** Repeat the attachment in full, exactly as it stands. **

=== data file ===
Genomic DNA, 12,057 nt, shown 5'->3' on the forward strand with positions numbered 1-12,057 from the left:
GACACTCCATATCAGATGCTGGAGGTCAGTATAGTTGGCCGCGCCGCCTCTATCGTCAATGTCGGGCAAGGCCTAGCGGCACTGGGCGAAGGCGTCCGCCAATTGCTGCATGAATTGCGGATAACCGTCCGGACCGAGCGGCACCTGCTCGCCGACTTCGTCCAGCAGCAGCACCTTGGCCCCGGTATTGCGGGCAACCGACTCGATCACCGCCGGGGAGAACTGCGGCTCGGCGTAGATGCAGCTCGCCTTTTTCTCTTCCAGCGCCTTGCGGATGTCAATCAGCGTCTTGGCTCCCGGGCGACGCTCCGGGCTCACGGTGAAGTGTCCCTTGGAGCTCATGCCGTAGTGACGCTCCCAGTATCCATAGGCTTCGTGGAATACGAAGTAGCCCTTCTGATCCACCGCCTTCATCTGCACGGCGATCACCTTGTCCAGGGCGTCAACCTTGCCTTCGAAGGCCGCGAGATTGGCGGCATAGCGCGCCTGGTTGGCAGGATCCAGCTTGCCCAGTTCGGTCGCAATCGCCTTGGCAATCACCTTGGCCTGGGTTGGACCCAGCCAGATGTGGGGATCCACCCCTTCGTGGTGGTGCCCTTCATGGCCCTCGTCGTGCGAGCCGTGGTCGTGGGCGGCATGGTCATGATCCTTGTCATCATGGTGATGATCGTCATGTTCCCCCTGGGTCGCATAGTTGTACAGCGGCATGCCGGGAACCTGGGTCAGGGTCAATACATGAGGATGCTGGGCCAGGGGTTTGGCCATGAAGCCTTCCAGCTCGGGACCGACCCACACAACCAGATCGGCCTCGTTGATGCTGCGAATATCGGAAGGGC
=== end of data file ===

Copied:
Genomic DNA, 12,057 nt, shown 5'->3' on the forward strand with positions numbered 1-12,057 from the left:
GACACTCCATATCAGATGCTGGAGGTCAGTATAGTTGGCCGCGCCGCCTCTATCGTCAATGTCGGGCAAGGCCTAGCGGCACTGGGCGAAGGCGTCCGCCAATTGCTGCATGAATTGCGGATAACCGTCCGGACCGAGCGGCACCTGCTCGCCGACTTCGTCCAGCAGCAGCACCTTGGCCCCGGTATTGCGGGCAACCGACTCGATCACCGCCGGGGAGAACTGCGGCTCGGCGTAGATGCAGCTCGCCTTTTTCTCTTCCAGCGCCTTGCGGATGTCAATCAGCGTCTTGGCTCCCGGGCGACGCTCCGGGCTCACGGTGAAGTGTCCCTTGGAGCTCATGCCGTAGTGACGCTCCCAGTATCCATAGGCTTCGTGGAATACGAAGTAGCCCTTCTGATCCACCGCCTTCATCTGCACGGCGATCACCTTGTCCAGGGCGTCAACCTTGCCTTCGAAGGCCGCGAGATTGGCGGCATAGCGCGCCTGGTTGGCAGGATCCAGCTTGCCCAGTTCGGTCGCAATCGCCTTGGCAATCACCTTGGCCTGGGTTGGACCCAGCCAGATGTGGGGATCCACCCCTTCGTGGTGGTGCCCTTCATGGCCCTCGTCGTGCGAGCCGTGGTCGTGGGCGGCATGGTCATGATCCTTGTCATCATGGTGATGATCGTCATGTTCCCCCTGGGTCGCATAGTTGTACAGCGGCATGCCGGGAACCTGGGTCAGGGTCAATACATGAGGATGCTGGGCCAGGGGTTTGGCCATGAAGCCTTCCAGCTCGGGACCGACCCACACAACCAGATCGGCCTCGTTGATGCTGCGAATATCGGAAGGGC